By STEVE MASCORD
“IT was a pretty hard decision for me but I’ve made it now and I’ll have to run with it.”
Luke Douglas is sitting in a corporate box that doubles as a training nerve centre at Toyota Stadium, looking east as team-mates make their way from the dressingrooms, across the field, to the next part of their training day on a dreary afternoon.
It’s not an exaggeration to describe the 25-year-old, 110 kg prop as a little wistful. He isn’t just another big lump who is leaving one club for another (Gold Coast) for the cash.
Two years ago, Yamba-raised Luke’s mum and dad, Trish and Chris, showed up from the NSW north coast. They’d chucked everything in to support their son.
And, Luke explains, “Mum and dad were always going home.
“They’re still at the Shark House now. They look after about eight or nine young Sharks players coming through. They’re very grateful for their opportunity to become part of Cronulla and help out where they can.
“It was a chance for them to get closer to me and my brother Kane, who plays for the Waratahs. We live together with my youngest brother, who’s in uni’ at Wollongong.
“They help out by driving (young Sharks players) to training every morning and making them dinner. Mum gets up at five o’clock every morning to make them lunch for work and all that sort of stuff. It’s pretty non-stop. She’s up early, finishes late every night. They’ve loved it but they’re keen to get back home and have a rest. They’ve got a couple of little things they’ve got going back home so…”
So Luke is going too – leaving the club he joined straight out of school, leaving just at a time when things in the Shire are starting to turn.
At the time of writing, Cronulla had won a few on the trot and were eying the finals. “I’ve been a Sharks supporter all my life,” says Douglas, a likeable, up-front sort of fellow.
“I grew up loving the Sharks . I suppose I’ll always be a Sharks supporter.
“All I’ve known is the Sharks. It’s a bit scary but at the end of the day it was a decision to go back home, or be a bit closer. A lot of my mates are at the Goldy. I thought I may not get the opportunity again and I would regret it.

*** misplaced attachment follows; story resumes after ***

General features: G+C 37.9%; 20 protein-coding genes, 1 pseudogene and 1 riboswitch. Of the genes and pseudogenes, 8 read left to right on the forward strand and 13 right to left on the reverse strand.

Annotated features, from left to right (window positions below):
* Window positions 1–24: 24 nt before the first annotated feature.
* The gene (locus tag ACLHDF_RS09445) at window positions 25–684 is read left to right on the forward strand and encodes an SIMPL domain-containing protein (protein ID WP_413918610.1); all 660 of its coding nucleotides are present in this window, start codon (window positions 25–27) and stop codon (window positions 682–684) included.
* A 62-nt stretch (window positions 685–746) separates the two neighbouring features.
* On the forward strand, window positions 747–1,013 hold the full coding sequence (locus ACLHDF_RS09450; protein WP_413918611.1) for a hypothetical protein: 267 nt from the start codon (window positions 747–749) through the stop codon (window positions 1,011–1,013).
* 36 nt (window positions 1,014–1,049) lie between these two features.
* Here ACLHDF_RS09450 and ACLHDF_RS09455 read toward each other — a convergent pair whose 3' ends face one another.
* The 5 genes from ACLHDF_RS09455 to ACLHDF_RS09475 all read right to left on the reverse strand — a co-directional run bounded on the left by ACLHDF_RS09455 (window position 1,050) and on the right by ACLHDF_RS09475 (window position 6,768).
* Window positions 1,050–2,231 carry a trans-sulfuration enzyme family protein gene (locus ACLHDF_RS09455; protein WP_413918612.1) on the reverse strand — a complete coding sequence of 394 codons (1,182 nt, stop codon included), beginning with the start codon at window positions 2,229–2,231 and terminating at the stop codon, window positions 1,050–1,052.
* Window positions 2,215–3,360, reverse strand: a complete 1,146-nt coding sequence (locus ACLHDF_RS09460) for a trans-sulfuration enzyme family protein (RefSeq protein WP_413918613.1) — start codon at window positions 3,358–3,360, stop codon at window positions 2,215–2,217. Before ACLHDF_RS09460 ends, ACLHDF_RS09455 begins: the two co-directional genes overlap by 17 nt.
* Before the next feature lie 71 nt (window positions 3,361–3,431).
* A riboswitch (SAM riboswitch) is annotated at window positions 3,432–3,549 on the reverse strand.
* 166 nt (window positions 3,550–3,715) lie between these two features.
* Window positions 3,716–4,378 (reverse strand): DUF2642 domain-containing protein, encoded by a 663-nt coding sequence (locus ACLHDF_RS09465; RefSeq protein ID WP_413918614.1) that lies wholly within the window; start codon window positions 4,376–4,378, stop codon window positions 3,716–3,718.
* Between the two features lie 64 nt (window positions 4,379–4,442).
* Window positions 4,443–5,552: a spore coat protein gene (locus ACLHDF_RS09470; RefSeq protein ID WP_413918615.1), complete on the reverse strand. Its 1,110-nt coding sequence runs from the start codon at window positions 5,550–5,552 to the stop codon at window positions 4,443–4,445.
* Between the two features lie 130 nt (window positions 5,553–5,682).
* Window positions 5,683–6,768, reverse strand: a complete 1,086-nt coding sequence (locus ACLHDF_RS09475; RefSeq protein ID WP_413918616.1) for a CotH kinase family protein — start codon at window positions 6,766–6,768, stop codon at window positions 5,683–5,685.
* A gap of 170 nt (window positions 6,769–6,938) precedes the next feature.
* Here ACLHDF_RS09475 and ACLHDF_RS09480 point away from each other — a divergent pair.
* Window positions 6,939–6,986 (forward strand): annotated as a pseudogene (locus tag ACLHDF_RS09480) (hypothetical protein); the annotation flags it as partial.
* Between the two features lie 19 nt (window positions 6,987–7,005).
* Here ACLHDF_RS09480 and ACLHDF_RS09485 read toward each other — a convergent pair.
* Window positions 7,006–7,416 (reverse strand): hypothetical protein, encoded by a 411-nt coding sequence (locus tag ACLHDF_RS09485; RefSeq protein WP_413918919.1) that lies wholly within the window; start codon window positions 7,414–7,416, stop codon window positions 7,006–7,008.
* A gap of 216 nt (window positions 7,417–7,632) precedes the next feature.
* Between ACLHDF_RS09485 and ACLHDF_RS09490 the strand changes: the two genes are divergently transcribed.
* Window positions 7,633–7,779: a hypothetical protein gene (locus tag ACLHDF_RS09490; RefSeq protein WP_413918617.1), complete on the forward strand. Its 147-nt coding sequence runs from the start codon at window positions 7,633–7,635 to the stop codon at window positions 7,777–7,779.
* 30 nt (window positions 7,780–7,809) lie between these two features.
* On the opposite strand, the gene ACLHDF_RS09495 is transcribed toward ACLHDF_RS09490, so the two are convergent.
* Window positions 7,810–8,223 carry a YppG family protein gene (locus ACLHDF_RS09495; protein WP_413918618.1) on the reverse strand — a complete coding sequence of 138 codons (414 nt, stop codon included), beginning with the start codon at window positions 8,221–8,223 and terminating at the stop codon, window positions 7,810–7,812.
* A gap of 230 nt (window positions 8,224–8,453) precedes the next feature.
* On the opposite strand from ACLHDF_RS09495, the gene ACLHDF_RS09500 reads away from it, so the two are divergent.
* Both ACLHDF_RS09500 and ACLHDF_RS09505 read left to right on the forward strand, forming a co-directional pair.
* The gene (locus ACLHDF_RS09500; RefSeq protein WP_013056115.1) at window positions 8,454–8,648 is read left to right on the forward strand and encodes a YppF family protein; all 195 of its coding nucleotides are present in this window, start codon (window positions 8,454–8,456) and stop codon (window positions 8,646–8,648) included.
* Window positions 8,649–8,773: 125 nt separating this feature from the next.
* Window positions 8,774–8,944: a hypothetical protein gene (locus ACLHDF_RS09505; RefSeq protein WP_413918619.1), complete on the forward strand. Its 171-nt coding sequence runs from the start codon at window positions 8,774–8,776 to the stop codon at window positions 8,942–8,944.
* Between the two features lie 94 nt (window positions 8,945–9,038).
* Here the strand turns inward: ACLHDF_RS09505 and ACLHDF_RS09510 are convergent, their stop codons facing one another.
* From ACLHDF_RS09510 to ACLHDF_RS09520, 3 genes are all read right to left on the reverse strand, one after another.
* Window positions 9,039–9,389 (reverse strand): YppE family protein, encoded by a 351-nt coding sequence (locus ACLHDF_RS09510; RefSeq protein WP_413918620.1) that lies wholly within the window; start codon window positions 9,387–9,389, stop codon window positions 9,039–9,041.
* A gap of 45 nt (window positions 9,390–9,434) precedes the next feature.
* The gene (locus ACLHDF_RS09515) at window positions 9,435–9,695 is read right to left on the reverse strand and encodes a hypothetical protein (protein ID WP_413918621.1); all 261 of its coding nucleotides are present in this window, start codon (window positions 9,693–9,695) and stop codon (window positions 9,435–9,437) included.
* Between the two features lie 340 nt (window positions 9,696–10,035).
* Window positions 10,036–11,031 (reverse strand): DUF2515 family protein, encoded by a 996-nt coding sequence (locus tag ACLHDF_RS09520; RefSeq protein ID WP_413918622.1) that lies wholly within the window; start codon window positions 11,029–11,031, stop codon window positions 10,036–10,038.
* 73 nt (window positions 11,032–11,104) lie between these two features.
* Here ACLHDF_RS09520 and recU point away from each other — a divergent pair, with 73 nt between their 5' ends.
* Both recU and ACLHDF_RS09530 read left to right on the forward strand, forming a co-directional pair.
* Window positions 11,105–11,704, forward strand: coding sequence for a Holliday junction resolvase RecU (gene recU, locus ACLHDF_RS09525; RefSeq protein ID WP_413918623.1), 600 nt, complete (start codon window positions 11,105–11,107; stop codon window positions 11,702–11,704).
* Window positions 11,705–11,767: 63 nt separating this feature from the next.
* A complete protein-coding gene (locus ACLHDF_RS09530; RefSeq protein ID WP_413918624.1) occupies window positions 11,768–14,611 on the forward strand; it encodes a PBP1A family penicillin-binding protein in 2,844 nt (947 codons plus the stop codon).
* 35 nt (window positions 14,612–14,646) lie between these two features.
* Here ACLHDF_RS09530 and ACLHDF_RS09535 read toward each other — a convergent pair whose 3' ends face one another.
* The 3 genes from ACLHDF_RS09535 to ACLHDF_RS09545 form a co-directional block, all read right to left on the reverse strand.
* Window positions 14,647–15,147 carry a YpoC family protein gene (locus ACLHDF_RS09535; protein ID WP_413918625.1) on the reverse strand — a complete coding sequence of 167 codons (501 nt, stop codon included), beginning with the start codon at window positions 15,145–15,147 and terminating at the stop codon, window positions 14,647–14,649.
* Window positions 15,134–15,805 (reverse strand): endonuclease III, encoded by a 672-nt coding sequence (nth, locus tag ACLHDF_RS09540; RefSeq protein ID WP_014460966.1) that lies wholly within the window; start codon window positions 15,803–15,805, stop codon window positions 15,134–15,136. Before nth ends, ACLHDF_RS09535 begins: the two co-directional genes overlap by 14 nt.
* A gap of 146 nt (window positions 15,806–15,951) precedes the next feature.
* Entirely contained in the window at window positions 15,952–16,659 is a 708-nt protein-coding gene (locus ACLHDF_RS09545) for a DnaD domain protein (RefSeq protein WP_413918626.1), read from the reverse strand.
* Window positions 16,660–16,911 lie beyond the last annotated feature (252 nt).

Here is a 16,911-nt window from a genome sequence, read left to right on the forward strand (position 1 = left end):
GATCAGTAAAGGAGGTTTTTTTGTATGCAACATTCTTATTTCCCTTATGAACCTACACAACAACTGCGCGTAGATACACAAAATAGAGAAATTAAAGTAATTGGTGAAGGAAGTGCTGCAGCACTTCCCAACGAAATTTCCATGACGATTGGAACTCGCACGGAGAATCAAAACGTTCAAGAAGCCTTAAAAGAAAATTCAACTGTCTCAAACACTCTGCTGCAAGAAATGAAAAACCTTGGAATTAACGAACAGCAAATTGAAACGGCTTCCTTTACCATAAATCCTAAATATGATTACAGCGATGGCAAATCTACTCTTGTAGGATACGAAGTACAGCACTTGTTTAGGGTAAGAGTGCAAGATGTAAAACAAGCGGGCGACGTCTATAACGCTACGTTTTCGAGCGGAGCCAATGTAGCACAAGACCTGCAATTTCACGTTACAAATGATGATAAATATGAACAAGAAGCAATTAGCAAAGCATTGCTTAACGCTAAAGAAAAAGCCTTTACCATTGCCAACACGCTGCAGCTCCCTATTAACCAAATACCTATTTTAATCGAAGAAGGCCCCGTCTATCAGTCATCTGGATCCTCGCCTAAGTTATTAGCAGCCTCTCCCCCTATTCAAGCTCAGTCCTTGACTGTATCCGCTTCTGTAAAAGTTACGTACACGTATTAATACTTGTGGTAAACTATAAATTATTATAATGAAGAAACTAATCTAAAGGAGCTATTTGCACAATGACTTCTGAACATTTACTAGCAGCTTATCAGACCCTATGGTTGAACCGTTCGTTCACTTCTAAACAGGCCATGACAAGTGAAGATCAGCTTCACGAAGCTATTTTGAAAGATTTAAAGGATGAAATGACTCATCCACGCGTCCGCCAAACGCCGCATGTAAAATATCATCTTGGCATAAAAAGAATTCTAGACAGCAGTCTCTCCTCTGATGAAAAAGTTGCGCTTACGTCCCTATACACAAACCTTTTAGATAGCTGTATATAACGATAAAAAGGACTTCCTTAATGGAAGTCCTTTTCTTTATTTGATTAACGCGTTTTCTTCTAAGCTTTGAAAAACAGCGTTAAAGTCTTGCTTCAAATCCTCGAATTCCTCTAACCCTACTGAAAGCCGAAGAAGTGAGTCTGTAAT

“I don’t want to have any regrets.”
The fact Douglas is leaving, along with fellow front rower Kade Snowden (Newcastle), is probably the thing Sharks fans are most acutely aware of right now when he comes up in conversation.
But there’s other things to talk about with this fellow who once got picked for Country, wasn’t able to play, and hasn’t had a rep look-in since.
Like his amazing recuperative powers. In round 12 against Melbourne, he suffered a knee injury that was supposed to rule him out for months.
He played the next week – keeping up his record of never having missed a game through injury.
Then there was his dismissal against Manly three years ago, which officials subsequently admitted had been a mistake. He wants the judicial system changed – although he’s not about to deliver a Meninga-sized spray on the subject.
“I was pretty filthy about it,” he recalls. “Chris Bailey did a bit of footwork on me and I have stuck my arm out. I thought I only brushed off the shoulder. It did look sort of bad. It slipped a little bit up.
“ I said ‘surely it’s not on report, sir’. The next thing, he sent me off. Then they came out and said I shouldn’t have been sent. It was pretty crucial at the time, too. We ended up losing the game in the last minute.
“ I thought …. I got a few (demerit) points for it. The referees came out and said it was the wrong decision, I shouldn’t have been sent off , so the minutes I was off … say I might have got 90 points for it … the minutes I spend on the sideline, which was 63 or something, I thought I should have been given those sixty-something points back. A hundred points equals a week on the sideline so I was thinking, by rights … I think I worked it out myself. They should at least look into it.”